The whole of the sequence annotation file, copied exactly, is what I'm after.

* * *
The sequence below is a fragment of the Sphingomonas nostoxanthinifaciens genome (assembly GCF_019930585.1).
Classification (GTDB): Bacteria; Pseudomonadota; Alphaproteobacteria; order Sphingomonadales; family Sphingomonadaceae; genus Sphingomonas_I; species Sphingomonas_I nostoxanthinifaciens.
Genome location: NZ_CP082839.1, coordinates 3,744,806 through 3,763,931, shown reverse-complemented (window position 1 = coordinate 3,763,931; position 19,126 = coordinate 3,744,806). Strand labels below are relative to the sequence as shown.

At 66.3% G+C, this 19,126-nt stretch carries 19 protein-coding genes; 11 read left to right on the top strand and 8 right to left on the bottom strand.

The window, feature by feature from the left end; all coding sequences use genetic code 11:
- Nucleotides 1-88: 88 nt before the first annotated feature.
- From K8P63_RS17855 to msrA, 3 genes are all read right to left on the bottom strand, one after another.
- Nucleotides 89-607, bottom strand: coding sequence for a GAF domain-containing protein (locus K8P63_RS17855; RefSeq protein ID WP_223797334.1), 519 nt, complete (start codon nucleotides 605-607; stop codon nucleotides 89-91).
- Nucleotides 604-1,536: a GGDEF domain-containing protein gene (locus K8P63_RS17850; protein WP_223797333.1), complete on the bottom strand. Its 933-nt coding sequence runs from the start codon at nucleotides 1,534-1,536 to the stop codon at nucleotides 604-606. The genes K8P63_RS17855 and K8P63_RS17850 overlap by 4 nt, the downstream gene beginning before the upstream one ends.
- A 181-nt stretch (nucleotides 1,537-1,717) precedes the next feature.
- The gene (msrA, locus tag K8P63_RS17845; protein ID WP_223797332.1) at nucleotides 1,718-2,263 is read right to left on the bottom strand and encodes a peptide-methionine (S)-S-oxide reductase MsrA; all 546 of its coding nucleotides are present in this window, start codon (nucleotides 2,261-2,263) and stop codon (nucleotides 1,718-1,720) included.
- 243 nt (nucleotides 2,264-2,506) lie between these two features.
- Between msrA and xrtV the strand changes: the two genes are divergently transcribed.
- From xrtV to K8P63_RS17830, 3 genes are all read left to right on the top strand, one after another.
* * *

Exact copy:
The sequence below is a fragment of the Sphingomonas nostoxanthinifaciens genome (assembly GCF_019930585.1).
Classification (GTDB): Bacteria; Pseudomonadota; Alphaproteobacteria; order Sphingomonadales; family Sphingomonadaceae; genus Sphingomonas_I; species Sphingomonas_I nostoxanthinifaciens.
Genome location: NZ_CP082839.1, coordinates 3,744,806 through 3,763,931, shown reverse-complemented (window position 1 = coordinate 3,763,931; position 19,126 = coordinate 3,744,806). Strand labels below are relative to the sequence as shown.

At 66.3% G+C, this 19,126-nt stretch carries 19 protein-coding genes; 11 read left to right on the top strand and 8 right to left on the bottom strand.

The window, feature by feature from the left end; all coding sequences use genetic code 11:
- Nucleotides 1-88: 88 nt before the first annotated feature.
- From K8P63_RS17855 to msrA, 3 genes are all read right to left on the bottom strand, one after another.
- Nucleotides 89-607, bottom strand: coding sequence for a GAF domain-containing protein (locus K8P63_RS17855; RefSeq protein ID WP_223797334.1), 519 nt, complete (start codon nucleotides 605-607; stop codon nucleotides 89-91).
- Nucleotides 604-1,536: a GGDEF domain-containing protein gene (locus K8P63_RS17850; protein WP_223797333.1), complete on the bottom strand. Its 933-nt coding sequence runs from the start codon at nucleotides 1,534-1,536 to the stop codon at nucleotides 604-606. The genes K8P63_RS17855 and K8P63_RS17850 overlap by 4 nt, the downstream gene beginning before the upstream one ends.
- A 181-nt stretch (nucleotides 1,537-1,717) precedes the next feature.
- The gene (msrA, locus tag K8P63_RS17845; protein ID WP_223797332.1) at nucleotides 1,718-2,263 is read right to left on the bottom strand and encodes a peptide-methionine (S)-S-oxide reductase MsrA; all 546 of its coding nucleotides are present in this window, start codon (nucleotides 2,261-2,263) and stop codon (nucleotides 1,718-1,720) included.
- 243 nt (nucleotides 2,264-2,506) lie between these two features.
- Between msrA and xrtV the strand changes: the two genes are divergently transcribed.
- From xrtV to K8P63_RS17830, 3 genes are all read left to right on the top strand, one after another.